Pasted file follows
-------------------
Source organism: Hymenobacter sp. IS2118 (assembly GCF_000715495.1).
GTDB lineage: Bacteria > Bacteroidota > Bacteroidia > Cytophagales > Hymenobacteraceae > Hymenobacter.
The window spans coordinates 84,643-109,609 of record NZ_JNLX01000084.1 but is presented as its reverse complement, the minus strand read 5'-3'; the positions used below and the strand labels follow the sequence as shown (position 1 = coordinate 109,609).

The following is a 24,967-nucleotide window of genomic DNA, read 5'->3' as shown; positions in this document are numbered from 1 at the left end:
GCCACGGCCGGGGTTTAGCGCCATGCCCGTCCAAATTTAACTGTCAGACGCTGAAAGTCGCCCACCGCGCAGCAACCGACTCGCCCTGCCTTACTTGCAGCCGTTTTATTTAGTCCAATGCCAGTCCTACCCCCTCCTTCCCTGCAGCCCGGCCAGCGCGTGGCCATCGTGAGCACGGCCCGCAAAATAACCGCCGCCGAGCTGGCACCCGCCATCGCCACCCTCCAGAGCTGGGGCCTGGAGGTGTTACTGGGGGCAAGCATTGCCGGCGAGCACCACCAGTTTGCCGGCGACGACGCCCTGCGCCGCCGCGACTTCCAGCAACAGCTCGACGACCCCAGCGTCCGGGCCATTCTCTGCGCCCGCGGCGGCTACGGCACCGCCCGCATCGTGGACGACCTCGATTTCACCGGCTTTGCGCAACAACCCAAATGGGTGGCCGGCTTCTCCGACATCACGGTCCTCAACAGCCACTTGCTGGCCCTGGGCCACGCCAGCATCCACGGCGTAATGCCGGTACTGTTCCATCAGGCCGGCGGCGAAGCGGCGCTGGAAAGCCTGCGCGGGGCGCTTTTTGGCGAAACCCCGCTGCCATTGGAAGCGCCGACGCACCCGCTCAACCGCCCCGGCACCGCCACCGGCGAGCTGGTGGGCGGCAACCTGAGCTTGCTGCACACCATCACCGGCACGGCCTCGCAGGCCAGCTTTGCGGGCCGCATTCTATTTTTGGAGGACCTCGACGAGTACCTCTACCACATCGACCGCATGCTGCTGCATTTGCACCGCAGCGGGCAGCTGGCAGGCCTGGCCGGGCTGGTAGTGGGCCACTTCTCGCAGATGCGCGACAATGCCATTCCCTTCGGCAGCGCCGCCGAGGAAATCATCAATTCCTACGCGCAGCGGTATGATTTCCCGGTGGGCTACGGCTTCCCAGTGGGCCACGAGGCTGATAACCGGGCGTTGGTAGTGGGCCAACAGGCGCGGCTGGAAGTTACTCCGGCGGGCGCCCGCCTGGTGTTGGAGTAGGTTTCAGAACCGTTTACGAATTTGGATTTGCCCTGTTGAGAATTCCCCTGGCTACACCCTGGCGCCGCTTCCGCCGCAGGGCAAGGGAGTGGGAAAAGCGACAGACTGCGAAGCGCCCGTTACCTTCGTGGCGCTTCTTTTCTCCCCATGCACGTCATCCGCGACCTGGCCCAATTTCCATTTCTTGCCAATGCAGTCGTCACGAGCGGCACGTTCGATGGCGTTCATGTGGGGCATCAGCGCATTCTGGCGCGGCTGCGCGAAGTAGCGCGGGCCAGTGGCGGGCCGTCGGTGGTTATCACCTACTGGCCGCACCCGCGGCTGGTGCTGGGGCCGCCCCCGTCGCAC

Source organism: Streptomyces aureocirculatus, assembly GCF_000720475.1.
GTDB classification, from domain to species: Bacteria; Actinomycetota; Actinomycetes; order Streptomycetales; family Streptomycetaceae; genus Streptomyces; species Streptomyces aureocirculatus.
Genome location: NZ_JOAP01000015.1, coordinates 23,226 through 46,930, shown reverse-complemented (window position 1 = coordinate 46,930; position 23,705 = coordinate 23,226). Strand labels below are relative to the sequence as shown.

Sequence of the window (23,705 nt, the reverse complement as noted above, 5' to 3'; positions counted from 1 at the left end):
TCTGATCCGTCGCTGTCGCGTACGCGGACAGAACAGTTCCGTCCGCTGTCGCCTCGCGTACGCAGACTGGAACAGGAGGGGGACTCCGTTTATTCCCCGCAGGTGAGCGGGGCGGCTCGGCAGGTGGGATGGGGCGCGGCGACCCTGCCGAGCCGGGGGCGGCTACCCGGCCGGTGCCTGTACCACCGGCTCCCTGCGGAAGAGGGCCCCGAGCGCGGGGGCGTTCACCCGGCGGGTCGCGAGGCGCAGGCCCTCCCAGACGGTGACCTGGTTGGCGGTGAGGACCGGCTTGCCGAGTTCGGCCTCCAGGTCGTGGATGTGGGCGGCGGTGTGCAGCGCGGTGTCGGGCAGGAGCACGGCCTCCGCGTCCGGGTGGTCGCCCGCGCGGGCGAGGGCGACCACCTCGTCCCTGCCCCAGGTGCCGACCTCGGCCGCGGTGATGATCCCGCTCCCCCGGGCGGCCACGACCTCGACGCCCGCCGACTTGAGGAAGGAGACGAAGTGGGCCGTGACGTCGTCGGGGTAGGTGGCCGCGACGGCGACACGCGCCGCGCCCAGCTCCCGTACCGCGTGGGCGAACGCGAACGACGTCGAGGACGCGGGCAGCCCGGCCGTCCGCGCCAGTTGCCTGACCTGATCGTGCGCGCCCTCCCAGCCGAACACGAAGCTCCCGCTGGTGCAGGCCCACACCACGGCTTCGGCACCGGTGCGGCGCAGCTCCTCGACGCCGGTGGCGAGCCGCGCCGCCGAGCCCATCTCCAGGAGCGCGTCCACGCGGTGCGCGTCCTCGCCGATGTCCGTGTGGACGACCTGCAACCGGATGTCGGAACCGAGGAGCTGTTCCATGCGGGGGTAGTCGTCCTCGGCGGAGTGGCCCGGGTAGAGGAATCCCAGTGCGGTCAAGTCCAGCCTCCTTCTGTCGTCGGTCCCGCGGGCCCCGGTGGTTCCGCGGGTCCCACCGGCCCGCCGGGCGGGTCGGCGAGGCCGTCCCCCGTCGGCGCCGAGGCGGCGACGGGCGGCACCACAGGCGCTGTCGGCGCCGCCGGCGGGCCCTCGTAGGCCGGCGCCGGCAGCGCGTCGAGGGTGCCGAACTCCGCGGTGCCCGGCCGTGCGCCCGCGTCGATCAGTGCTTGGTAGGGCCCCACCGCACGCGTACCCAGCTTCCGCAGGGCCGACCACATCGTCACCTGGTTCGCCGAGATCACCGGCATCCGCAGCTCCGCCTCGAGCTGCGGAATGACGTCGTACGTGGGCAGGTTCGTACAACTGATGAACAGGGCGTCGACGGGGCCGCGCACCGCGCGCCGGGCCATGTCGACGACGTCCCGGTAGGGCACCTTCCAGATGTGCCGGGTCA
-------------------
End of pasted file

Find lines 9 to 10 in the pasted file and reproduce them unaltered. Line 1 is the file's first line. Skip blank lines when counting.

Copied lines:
Sequence of the window (23,705 nt, the reverse complement as noted above, 5' to 3'; positions counted from 1 at the left end):
TCTGATCCGTCGCTGTCGCGTACGCGGACAGAACAGTTCCGTCCGCTGTCGCCTCGCGTACGCAGACTGGAACAGGAGGGGGACTCCGTTTATTCCCCGCAGGTGAGCGGGGCGGCTCGGCAGGTGGGATGGGGCGCGGCGACCCTGCCGAGCCGGGGGCGGCTACCCGGCCGGTGCCTGTACCACCGGCTCCCTGCGGAAGAGGGCCCCGAGCGCGGGGGCGTTCACCCGGCGGGTCGCGAGGCGCAGGCCCTCCCAGACGGTGACCTGGTTGGCGGTGAGGACCGGCTTGCCGAGTTCGGCCTCCAGGTCGTGGATGTGGGCGGCGGTGTGCAGCGCGGTGTCGGGCAGGAGCACGGCCTCCGCGTCCGGGTGGTCGCCCGCGCGGGCGAGGGCGACCACCTCGTCCCTGCCCCAGGTGCCGACCTCGGCCGCGGTGATGATCCCGCTCCCCCGGGCGGCCACGACCTCGACGCCCGCCGACTTGAGGAAGGAGACGAAGTGGGCCGTGACGTCGTCGGGGTAGGTGGCCGCGACGGCGACACGCGCCGCGCCCAGCTCCCGTACCGCGTGGGCGAACGCGAACGACGTCGAGGACGCGGGCAGCCCGGCCGTCCGCGCCAGTTGCCTGACCTGATCGTGCGCGCCCTCCCAGCCGAACACGAAGCTCCCGCTGGTGCAGGCCCACACCACGGCTTCGGCACCGGTGCGGCGCAGCTCCTCGACGCCGGTGGCGAGCCGCGCCGCCGAGCCCATCTCCAGGAGCGCGTCCACGCGGTGCGCGTCCTCGCCGATGTCCGTGTGGACGACCTGCAACCGGATGTCGGAACCGAGGAGCTGTTCCATGCGGGGGTAGTCGTCCTCGGCGGAGTGGCCCGGGTAGAGGAATCCCAGTGCGGTCAAGTCCAGCCTCCTTCTGTCGTCGGTCCCGCGGGCCCCGGTGGTTCCGCGGGTCCCACCGGCCCGCCGGGCGGGTCGGCGAGGCCGTCCCCCGTCGGCGCCGAGGCGGCGACGGGCGGCACCACAGGCGCTGTCGGCGCCGCCGGCGGGCCCTCGTAGGCCGGCGCCGGCAGCGCGTCGAGGGTGCCGAACTCCGCGGTGCCCGGCCGTGCGCCCGCGTCGATCAGTGCTTGGTAGGGCCCCACCGCACGCGTACCCAGCTTCCGCAGGGCCGACCACATCGTCACCTGGTTCGCCGAGATCACCGGCATCCGCAGCTCCGCCTCGAGCTGCGGAATGACGTCGTACGTGGGCAGGTTCGTACAACTGATGAACAGGGCGTCGACGGGGCCGCGCACCGCGCGCCGGGCCATGTCGACGACGTCCCGGTAGGGCACCTTCCAGATGTGCCGGGTCA